A $550 million dollar settlement negotiated by Facebook has been put on hold by U.S. District Judge James Donato until lawyers explain to him why the amount is only a fraction of what the damages could be under the Illinois Biometric Information Privacy Act (BIPA) which Facebook is said to have violated.
The class-action suit — which was filed by lead plaintiff Nimesh Patel in 2015 — alleges that Facebook began mapping users’ faces in 2011 for a feature that recognizes individuals in photos and suggests tags for them.
Under the BIPA, capturing and/or storing an individual’s biometric data (in this case face prints) without the written consent of the individual is illegal in the state of Illinois, and upon conviction carries a fine of $1,000 per negligent infraction, and $5,000 for each knowing infraction.
As Courthouse News Service reports, because the number of users in Illinois that had uploaded photos of themselves to Facebook is in the millions, Donato expressed puzzlement as to why the charges weren’t in the tens of billions of dollars range.
“The Illinois Legislature said this is meant to be an expensive violation,” said Donato in a preliminary settlement approval hearing held via video.
He went on to demand an explanation as to why the higher range $5,000 penalty was taken off the table in light of a $5 billion fine Facebook paid the Federal Trade Commission (FTC) in 2019 for a violation involving the deception of users regarding how long their private information was under the social network giant’s control.
“It looks to me that what Facebook did to violate the BIPA may also have been a violation of that prior FTC consent decree, in which case you have a pretty good argument that this is an intentional or reckless violation of BIPA that would warrant $5,000,” Donato said.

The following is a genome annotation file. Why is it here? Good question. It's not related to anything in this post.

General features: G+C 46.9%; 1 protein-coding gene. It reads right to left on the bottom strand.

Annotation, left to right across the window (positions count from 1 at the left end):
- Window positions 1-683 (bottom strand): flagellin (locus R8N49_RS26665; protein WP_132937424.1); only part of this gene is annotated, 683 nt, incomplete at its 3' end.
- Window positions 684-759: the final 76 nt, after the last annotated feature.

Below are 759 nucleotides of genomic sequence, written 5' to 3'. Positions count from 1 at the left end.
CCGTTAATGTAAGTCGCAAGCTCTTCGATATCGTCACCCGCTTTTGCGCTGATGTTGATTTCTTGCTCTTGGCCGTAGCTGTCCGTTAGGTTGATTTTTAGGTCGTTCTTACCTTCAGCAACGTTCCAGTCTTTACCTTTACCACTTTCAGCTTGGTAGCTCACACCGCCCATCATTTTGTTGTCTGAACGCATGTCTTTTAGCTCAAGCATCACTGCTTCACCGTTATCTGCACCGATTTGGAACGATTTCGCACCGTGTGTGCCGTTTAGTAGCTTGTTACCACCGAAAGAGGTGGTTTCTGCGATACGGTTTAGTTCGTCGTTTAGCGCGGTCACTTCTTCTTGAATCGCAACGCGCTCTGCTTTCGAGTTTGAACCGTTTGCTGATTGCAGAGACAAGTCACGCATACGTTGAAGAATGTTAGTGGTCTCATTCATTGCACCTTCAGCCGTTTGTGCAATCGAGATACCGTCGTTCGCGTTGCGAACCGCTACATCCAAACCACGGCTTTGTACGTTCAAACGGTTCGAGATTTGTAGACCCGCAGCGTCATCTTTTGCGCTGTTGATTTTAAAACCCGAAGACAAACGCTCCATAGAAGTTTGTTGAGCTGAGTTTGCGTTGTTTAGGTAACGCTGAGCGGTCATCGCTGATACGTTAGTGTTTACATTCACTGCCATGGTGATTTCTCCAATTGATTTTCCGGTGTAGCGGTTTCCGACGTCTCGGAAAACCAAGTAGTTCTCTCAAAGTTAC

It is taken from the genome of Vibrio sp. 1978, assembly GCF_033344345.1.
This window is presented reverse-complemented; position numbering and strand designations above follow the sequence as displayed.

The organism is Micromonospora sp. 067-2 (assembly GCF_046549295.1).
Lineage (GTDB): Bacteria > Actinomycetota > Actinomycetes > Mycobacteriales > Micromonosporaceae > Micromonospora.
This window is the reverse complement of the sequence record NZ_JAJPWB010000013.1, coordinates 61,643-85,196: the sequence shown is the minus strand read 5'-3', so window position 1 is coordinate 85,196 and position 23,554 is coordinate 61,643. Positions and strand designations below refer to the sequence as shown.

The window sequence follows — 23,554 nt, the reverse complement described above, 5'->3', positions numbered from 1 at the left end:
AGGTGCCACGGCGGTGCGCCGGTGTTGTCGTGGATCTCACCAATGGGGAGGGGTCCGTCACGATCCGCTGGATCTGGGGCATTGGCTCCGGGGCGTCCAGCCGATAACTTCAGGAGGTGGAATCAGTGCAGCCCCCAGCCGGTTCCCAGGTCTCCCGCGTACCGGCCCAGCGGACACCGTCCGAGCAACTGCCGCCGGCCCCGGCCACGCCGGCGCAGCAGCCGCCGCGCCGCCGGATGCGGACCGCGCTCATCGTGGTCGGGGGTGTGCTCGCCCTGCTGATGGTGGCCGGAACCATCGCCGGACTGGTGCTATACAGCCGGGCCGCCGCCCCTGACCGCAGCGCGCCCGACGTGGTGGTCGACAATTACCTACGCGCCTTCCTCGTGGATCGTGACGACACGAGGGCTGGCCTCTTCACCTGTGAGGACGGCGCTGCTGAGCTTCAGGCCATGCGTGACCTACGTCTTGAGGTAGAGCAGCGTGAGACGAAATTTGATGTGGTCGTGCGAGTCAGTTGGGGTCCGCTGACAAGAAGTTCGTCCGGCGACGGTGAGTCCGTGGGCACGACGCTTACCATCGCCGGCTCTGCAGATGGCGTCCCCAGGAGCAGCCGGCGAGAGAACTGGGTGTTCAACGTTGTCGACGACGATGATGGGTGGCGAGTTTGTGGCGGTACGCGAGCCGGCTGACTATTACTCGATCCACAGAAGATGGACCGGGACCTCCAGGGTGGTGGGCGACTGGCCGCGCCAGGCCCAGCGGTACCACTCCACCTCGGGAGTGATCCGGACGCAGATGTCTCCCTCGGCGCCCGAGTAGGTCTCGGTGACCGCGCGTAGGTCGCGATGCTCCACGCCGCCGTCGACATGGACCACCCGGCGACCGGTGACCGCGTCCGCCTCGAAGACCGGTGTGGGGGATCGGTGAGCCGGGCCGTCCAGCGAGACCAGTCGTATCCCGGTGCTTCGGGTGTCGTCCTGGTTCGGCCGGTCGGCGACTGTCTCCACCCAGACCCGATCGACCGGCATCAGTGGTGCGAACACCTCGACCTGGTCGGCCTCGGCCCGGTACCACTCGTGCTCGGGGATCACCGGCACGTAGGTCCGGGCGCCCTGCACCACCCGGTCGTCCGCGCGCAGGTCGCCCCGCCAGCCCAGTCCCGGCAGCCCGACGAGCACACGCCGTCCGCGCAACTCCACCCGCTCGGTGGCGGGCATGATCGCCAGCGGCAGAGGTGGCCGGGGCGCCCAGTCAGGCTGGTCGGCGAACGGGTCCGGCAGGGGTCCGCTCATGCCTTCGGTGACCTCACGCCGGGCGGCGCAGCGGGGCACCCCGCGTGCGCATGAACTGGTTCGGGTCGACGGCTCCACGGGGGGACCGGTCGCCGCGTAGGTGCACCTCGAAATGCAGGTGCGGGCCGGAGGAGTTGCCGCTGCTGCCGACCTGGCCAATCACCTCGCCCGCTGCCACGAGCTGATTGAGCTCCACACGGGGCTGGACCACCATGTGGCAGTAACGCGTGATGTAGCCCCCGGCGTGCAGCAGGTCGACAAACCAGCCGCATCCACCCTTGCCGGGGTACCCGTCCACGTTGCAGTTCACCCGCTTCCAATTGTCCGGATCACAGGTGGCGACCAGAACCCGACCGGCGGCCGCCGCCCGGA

The lawyer representing the plaintff class, Rafey Balabanian, argued that he felt the $47 billion maximum penalty was not realistic due to the fact that it appears Facebook was under the impression that the uploaded photographs were exempt from the BIPA, and had in fact lobbied for the Australian government to adopt the same definition of biometric information as is found in the BIPA legislation.
For his part, Donato said that he didn’t find that to be “a particularly persuasive argument,” and pointed out that the $550 million settlement amount would still only amount to 1.25% of the maximum if that number was in fact $47 billion.
“They’re taking what is essentially a 98.75% discount off what the Illinois Legislature said should be the damages,” Donato said.
Referring back to the ruling in the FTC case of last year, Donato also wanted both sides to explain how the BIPA stipulation that Facebook must delete plaintiff biometric data obtained without their consent is any different from what they were already required to do as a result of the FTC ruling.
“I want to hear more about why this is something that’s actually a benefit to the class and not just slapping on obligations that Facebook is already required to do,” he said, adding that he wants Facebook engineers to offer a plan for how they mean to handle the plaintiff’s facial data once the settlement is agreed upon.
For its part, Facebook is defending the technology used to obtain the face prints, arguing that it relies more on photographic elements like lighting than it does on facial geometry as the suit alleges.
Facebook attorney Michael Rhodes also stated his belief that the $550 million settlement — about $150 to $300 per person — is an “extraordinary economic recovery” for the class considering Facebook’s unwillingness to admit wrongdoing, and the fact that the plaintiffs suffered no “concrete harm” as a result of the violation – however, that argument was in fact rejected by a three-judge Ninth Circuit panel in August of 2019.
Donato has given both sides the next few weeks to come up with the answers he requested, warning them that a jury trial was still possible and the settlement was not a done deal should he remain unsatisfied with the reasoning behind the amount.
Source: Courthouse News Service
June 8, 2020 – by Tony Bitzionis